Jagiellonian University Repository

Working memory training for schoolchildren improves working memory, with no transfer effects on intelligence

Working memory training for schoolchildren improves ...

Show full item record

dc.contributor.author Żelechowska, Dorota pl
dc.contributor.author Sarzyńska, Justyna pl
dc.contributor.author Nęcka, Edward [SAP11009163] pl
dc.date.accessioned 2018-02-12T08:18:41Z
dc.date.available 2018-02-12T08:18:41Z
dc.date.issued 2017 pl
dc.identifier.uri https://ruj.uj.edu.pl/xmlui/handle/item/50152
dc.language eng pl
dc.rights Udzielam licencji. Uznanie autorstwa 3.0 Polska *
dc.rights.uri http://creativecommons.org/licenses/by/3.0/pl/legalcode *
dc.title Working memory training for schoolchildren improves working memory, with no transfer effects on intelligence pl
dc.type JournalArticle pl
dc.abstract.en Working memory contributes to many higher-order cognitive processes and predicts general cognitive skills. It is therefore important to know if its functions are trainable. In this study we investigated the malleability of working memory processes in schoolchildren whose cognitive functions are still developing. We also analyzed transfer effects to both general and specific intellectual skills. To address these issues, we examined the effectiveness of working memory training (10 training sessions) in terms of practice effects (trained tasks), near-transfer effects (working memory capacity), and far-transfer effects (psychometric intelligence). Sixty-nine children aged 8–10 participated in the study. The experimental group (42 children) participated in working memory training that intensely engaged the updating function of working memory. The training tasks, implemented as computer games, were based on the n-back and keep track paradigms. There was also an active control group (27 children). The results suggest that the experimental group improved their working memory capacity, as measured with both trained and untrained tasks. Regarding intelligence, far-transfer effects were weak and may be attributed to mere repetition of measurements. Moreover, whereas improvement in the training tasks could be observed after 15 months, the far-transfer effects disappeared in the delayed assessment. View Full-Text pl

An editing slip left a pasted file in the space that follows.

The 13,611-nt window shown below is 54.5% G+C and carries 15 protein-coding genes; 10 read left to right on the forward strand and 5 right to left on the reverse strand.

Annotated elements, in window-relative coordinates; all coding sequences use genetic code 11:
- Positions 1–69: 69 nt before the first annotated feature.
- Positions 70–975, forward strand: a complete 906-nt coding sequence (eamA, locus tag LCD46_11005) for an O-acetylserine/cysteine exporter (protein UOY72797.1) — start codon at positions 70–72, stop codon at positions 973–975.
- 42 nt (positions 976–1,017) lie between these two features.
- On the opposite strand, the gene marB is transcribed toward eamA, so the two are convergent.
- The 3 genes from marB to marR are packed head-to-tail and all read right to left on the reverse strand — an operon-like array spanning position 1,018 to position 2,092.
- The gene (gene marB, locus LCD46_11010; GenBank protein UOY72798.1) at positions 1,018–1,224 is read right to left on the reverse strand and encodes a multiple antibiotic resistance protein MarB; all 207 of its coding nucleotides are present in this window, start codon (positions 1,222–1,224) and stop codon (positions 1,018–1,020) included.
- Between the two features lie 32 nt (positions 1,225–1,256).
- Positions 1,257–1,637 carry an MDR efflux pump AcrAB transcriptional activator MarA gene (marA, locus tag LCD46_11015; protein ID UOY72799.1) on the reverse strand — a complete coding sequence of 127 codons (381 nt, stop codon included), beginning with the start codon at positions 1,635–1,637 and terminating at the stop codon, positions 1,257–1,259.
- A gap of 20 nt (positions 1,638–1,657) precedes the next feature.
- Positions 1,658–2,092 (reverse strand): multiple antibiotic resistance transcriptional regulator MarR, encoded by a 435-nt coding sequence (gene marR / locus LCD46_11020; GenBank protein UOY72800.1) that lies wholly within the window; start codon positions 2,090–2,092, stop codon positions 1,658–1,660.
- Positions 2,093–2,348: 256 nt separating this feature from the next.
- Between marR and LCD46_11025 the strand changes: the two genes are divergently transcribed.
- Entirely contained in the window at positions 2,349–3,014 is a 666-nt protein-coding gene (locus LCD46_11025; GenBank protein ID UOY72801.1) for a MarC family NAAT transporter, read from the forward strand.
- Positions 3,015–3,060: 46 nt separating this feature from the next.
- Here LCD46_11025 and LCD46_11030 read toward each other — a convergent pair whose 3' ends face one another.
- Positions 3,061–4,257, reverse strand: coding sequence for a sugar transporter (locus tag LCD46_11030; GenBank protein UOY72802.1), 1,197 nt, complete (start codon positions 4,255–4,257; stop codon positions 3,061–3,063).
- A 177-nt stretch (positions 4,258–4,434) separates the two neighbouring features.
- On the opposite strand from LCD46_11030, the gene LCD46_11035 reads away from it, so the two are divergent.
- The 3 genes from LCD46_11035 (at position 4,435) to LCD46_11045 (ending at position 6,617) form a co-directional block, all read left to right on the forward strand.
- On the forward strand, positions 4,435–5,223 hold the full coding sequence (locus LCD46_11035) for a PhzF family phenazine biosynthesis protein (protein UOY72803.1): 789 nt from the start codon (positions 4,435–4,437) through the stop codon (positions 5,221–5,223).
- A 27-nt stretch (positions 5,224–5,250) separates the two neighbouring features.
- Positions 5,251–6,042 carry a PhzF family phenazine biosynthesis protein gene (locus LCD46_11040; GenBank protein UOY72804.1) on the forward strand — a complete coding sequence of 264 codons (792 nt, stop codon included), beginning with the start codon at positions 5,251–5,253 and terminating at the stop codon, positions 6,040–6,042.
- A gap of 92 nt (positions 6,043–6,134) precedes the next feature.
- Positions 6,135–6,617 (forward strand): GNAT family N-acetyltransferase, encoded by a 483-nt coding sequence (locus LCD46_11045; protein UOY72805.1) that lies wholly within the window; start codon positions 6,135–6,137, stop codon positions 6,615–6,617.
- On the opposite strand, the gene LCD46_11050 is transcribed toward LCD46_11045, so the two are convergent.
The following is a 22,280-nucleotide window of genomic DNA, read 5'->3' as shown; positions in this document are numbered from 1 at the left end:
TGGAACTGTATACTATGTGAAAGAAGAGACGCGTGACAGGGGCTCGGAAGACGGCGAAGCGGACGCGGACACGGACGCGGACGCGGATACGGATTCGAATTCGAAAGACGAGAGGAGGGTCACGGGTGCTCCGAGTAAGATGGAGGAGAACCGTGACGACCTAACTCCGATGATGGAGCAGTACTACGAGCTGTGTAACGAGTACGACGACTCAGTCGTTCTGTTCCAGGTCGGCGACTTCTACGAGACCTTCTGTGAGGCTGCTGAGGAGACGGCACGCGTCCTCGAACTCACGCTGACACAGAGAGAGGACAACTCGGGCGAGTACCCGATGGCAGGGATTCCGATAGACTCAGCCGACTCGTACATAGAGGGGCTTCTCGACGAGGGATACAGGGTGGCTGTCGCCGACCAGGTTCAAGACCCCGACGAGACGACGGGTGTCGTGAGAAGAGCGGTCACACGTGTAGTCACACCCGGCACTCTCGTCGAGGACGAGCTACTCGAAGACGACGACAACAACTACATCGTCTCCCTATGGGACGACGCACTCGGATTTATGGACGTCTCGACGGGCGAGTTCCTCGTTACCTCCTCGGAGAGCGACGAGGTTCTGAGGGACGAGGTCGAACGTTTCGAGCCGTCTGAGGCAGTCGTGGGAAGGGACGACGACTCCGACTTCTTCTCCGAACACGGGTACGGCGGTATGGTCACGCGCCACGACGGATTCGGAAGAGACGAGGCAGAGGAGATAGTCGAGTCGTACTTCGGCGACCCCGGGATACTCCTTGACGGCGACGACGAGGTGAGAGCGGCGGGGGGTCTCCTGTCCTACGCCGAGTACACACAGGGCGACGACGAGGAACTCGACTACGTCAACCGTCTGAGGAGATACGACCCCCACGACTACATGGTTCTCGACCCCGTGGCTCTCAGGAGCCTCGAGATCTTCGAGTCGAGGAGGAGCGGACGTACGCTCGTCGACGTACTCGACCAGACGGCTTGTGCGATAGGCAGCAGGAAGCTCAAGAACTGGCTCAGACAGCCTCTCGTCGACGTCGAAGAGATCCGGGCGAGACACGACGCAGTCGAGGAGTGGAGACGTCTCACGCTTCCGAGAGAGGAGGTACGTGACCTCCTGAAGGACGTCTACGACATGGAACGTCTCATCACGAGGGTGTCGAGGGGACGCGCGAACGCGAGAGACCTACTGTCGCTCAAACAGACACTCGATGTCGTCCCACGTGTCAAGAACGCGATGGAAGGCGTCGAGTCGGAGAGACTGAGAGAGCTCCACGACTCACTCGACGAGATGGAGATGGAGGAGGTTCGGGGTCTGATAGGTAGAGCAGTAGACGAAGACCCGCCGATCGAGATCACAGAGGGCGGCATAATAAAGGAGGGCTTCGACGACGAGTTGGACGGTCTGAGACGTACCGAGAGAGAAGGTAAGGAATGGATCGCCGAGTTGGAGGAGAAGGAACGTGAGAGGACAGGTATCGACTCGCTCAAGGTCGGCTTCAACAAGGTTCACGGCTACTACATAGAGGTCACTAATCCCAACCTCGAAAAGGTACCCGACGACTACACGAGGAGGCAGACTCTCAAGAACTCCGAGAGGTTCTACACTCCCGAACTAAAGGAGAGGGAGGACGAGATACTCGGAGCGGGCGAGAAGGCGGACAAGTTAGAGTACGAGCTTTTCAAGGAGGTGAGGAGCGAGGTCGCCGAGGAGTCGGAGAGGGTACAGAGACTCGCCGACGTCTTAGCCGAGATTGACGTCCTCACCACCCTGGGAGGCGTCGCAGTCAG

dc.subject.en cognitive training pl
dc.subject.en intelligence pl
dc.subject.en working memory pl
dc.subject.en schoolchildren pl
dc.description.volume 5 pl
dc.description.number 4 pl
dc.identifier.doi 10.3390/jintelligence5040036 pl
dc.identifier.eissn 2079-3200 pl
dc.title.journal Journal of Intelligence pl
dc.language.container eng pl
dc.affiliation Wydział Filozoficzny : Instytut Psychologii pl
dc.subtype Article pl
dc.identifier.articleid 36 pl
dc.rights.original CC-BY; otwarte czasopismo; ostateczna wersja wydawcy; w momencie opublikowania; 0 pl

Files in this item

This item appears in the following Collection(s)

Udzielam licencji. Uznanie autorstwa 3.0 Polska Except where otherwise noted, this item's license is described as Udzielam licencji. Uznanie autorstwa 3.0 Polska